In the never-ending quest to become more mindful of my footprint, a “right in front of your nose” moment smacked me in the forehead when researching PeopleTowels reusable cotton towels. See, paper towel reuse is such an obvious way to recycle paper, that it’s easy to miss its importance. Each morning, as I sip my coffee in my reusable mug, feeling quite smug, I see a wasteful roll of paper hanging right in my line of sight that uses 250 gallons of water a year — just from my use alone! How could I ignore this fact until forced journalistic insight? I presume that I am a product of coffee shop socialization. Among the coffee thermos users, there seems to be a shared sense of actively supporting the sustainability effort. Personally, I can say this with the admitted experience of (kindly and successfully) demanding my 10% discount at my local shop for my efforts, especially with water being scarce in Southern California. While the devastation of our environment from using paper coffee cups again and again out of convenience has been made clear, not enough has been said about the use of paper towels. The information on the waste, the PeopleTowels product and where to pick them up are all right here.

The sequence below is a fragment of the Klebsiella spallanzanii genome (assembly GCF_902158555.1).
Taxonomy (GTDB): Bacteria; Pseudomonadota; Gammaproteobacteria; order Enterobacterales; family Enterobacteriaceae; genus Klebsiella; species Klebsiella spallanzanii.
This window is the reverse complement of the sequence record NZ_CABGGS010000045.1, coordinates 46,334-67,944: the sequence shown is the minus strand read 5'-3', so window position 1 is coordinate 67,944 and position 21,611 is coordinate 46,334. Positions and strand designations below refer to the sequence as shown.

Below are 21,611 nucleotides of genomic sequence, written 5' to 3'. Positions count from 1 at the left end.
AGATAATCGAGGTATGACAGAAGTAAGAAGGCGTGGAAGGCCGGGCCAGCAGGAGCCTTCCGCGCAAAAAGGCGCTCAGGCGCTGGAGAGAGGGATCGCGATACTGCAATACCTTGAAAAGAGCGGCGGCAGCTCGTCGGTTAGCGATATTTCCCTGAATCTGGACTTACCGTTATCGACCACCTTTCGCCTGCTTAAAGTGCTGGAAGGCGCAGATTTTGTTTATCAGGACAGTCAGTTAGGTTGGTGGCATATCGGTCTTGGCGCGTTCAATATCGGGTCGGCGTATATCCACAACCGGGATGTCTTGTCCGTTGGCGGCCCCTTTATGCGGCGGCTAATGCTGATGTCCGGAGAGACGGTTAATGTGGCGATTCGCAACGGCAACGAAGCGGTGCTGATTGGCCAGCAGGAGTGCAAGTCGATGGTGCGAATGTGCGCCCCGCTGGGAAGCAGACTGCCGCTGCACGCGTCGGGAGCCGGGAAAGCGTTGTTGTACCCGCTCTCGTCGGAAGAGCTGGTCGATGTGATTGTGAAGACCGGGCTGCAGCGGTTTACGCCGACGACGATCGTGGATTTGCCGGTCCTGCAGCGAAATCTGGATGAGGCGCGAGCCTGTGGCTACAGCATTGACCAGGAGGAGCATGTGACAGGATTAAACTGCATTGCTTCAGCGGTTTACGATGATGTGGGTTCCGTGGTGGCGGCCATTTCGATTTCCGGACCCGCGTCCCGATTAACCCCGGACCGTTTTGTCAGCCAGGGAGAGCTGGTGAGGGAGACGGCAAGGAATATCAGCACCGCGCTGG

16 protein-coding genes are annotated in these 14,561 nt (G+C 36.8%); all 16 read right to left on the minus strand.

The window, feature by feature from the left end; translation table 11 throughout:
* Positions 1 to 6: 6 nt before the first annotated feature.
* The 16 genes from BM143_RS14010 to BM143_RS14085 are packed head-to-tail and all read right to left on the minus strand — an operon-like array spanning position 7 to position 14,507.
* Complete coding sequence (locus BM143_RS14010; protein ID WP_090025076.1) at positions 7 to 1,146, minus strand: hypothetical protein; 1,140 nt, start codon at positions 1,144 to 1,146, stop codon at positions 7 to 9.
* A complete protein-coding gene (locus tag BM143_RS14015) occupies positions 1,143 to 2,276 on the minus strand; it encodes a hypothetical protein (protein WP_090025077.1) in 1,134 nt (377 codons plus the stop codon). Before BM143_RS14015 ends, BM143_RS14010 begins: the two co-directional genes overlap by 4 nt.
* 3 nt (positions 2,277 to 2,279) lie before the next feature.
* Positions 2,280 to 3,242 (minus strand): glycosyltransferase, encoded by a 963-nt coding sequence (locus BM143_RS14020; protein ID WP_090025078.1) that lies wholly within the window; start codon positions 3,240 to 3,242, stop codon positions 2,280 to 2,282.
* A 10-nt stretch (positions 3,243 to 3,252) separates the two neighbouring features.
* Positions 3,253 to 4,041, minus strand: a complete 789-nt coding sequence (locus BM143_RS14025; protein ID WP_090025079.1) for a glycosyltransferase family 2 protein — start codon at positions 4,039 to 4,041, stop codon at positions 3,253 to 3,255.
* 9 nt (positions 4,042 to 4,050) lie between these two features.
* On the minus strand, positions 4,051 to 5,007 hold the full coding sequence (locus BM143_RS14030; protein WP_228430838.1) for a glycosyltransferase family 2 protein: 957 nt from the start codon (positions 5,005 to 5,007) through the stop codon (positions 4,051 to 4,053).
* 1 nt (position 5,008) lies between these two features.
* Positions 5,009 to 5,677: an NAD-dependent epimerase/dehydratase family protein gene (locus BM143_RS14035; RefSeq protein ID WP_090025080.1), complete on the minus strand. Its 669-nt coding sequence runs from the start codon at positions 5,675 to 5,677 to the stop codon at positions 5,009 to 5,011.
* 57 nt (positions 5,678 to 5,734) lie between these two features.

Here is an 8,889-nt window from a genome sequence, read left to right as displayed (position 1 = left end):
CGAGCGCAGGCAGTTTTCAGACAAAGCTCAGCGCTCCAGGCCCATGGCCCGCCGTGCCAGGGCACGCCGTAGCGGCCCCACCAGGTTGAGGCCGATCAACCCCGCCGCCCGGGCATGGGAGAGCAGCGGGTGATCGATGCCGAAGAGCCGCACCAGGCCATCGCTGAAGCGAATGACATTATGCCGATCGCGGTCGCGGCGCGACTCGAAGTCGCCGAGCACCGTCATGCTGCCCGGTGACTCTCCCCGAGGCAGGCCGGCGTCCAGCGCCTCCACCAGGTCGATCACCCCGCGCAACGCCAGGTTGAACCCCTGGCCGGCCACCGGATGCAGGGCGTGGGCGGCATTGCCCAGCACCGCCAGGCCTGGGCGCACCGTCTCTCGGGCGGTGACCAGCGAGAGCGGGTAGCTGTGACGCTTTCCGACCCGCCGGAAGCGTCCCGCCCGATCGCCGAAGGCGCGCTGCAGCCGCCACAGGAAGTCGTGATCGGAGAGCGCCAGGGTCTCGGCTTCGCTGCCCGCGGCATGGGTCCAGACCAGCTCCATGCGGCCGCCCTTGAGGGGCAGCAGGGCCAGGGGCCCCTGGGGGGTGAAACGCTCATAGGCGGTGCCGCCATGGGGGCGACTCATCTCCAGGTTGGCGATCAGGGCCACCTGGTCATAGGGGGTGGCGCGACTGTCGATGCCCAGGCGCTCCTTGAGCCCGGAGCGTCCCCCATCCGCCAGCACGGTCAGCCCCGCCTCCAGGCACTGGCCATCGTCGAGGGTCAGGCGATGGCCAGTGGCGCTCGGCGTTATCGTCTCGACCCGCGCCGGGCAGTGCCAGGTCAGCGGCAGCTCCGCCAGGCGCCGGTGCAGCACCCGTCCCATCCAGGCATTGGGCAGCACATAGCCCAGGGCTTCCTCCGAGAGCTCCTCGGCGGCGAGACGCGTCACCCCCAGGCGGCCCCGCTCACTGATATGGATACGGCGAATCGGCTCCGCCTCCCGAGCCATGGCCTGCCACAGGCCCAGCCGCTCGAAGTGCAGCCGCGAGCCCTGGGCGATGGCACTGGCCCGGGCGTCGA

Our wasteThe waste of convenient paper towels is practically written in our polluted air and diminishing resources, as seen straight from the PeopleTowels website:
- To make 1 ton of paper towels, 17 trees and 20,000 gallons of water are polluted.
- Every day, over 3,000 tons of paper towel waste is produced in the U.S. alone.
- Decomposing paper towels produce methane gas, a leading cause of global warming.
- The average person uses 2,400-3,000 paper towels at work in a given year.